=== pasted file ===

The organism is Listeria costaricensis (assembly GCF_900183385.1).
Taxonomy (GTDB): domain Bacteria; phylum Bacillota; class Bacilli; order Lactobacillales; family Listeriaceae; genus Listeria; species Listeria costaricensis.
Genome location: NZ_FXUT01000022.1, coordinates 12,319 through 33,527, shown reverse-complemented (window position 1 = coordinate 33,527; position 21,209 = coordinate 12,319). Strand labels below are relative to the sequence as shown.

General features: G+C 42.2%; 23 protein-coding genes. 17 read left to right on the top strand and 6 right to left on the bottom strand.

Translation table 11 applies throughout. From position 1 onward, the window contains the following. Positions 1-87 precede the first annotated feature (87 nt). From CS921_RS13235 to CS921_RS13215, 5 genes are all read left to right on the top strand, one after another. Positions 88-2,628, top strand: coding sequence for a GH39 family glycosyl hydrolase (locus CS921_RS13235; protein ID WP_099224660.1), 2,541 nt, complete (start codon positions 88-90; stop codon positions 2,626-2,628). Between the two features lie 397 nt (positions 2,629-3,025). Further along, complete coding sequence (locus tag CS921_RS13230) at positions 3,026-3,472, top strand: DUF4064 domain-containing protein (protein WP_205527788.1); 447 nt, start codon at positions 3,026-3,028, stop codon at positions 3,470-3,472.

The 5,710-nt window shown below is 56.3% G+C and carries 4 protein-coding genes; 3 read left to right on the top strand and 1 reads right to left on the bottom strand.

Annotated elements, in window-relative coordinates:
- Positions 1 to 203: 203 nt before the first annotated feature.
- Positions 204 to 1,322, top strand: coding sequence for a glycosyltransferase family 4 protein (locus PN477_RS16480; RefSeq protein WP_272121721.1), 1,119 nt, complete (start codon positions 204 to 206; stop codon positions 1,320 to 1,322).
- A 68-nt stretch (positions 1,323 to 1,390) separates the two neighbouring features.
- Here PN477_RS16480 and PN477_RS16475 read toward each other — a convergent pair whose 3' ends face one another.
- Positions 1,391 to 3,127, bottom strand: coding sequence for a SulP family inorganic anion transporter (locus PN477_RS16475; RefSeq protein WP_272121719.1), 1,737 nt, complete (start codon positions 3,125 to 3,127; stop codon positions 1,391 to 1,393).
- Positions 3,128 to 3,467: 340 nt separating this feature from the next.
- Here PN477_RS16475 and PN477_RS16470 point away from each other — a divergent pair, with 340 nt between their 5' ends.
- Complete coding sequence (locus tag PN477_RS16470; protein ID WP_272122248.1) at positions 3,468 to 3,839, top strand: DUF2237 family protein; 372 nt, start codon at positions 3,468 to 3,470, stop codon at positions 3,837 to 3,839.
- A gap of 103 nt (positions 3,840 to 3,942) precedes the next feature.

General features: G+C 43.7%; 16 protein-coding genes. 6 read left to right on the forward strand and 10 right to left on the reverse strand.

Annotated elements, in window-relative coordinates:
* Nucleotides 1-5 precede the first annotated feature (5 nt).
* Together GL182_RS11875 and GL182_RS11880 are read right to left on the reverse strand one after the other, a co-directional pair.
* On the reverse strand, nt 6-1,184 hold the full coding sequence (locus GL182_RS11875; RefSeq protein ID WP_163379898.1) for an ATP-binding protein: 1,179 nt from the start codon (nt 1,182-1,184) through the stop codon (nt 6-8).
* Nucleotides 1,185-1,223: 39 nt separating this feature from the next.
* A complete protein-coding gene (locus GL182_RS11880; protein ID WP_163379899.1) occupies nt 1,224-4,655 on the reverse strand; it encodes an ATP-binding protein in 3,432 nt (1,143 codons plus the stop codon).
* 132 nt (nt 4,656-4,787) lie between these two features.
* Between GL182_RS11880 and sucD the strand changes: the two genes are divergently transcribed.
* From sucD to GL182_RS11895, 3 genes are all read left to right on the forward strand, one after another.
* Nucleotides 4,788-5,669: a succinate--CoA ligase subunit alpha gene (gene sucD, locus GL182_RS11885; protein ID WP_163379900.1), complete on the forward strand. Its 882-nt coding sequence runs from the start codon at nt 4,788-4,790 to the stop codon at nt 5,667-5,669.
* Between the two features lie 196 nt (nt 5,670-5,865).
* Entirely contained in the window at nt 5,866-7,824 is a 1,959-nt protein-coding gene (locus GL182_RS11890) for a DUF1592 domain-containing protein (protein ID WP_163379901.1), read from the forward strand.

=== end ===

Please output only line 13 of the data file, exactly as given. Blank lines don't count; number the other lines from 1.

- Positions 3,128 to 3,467: 340 nt separating this feature from the next.